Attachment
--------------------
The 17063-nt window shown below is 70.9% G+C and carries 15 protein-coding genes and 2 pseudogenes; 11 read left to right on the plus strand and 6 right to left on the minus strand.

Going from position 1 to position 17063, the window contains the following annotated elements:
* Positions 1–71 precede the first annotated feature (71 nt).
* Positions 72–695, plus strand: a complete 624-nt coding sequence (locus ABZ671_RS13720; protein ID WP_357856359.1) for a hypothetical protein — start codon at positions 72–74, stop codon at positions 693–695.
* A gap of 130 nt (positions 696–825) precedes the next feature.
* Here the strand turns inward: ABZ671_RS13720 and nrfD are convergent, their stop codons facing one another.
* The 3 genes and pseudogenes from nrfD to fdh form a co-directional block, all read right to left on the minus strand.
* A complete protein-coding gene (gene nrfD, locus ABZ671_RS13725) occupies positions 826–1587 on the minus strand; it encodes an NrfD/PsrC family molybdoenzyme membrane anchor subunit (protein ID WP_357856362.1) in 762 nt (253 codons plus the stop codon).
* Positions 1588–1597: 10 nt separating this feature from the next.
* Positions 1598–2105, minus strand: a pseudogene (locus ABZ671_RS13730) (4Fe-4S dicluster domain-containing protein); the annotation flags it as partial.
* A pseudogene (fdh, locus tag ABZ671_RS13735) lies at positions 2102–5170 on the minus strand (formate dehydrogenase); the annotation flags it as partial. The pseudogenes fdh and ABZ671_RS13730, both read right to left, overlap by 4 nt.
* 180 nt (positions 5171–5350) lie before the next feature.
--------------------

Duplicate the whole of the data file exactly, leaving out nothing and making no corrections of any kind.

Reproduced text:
The 17063-nt window shown below is 70.9% G+C and carries 15 protein-coding genes and 2 pseudogenes; 11 read left to right on the plus strand and 6 right to left on the minus strand.

Going from position 1 to position 17063, the window contains the following annotated elements:
* Positions 1–71 precede the first annotated feature (71 nt).
* Positions 72–695, plus strand: a complete 624-nt coding sequence (locus ABZ671_RS13720; protein ID WP_357856359.1) for a hypothetical protein — start codon at positions 72–74, stop codon at positions 693–695.
* A gap of 130 nt (positions 696–825) precedes the next feature.
* Here the strand turns inward: ABZ671_RS13720 and nrfD are convergent, their stop codons facing one another.
* The 3 genes and pseudogenes from nrfD to fdh form a co-directional block, all read right to left on the minus strand.
* A complete protein-coding gene (gene nrfD, locus ABZ671_RS13725) occupies positions 826–1587 on the minus strand; it encodes an NrfD/PsrC family molybdoenzyme membrane anchor subunit (protein ID WP_357856362.1) in 762 nt (253 codons plus the stop codon).
* Positions 1588–1597: 10 nt separating this feature from the next.
* Positions 1598–2105, minus strand: a pseudogene (locus ABZ671_RS13730) (4Fe-4S dicluster domain-containing protein); the annotation flags it as partial.
* A pseudogene (fdh, locus tag ABZ671_RS13735) lies at positions 2102–5170 on the minus strand (formate dehydrogenase); the annotation flags it as partial. The pseudogenes fdh and ABZ671_RS13730, both read right to left, overlap by 4 nt.
* 180 nt (positions 5171–5350) lie before the next feature.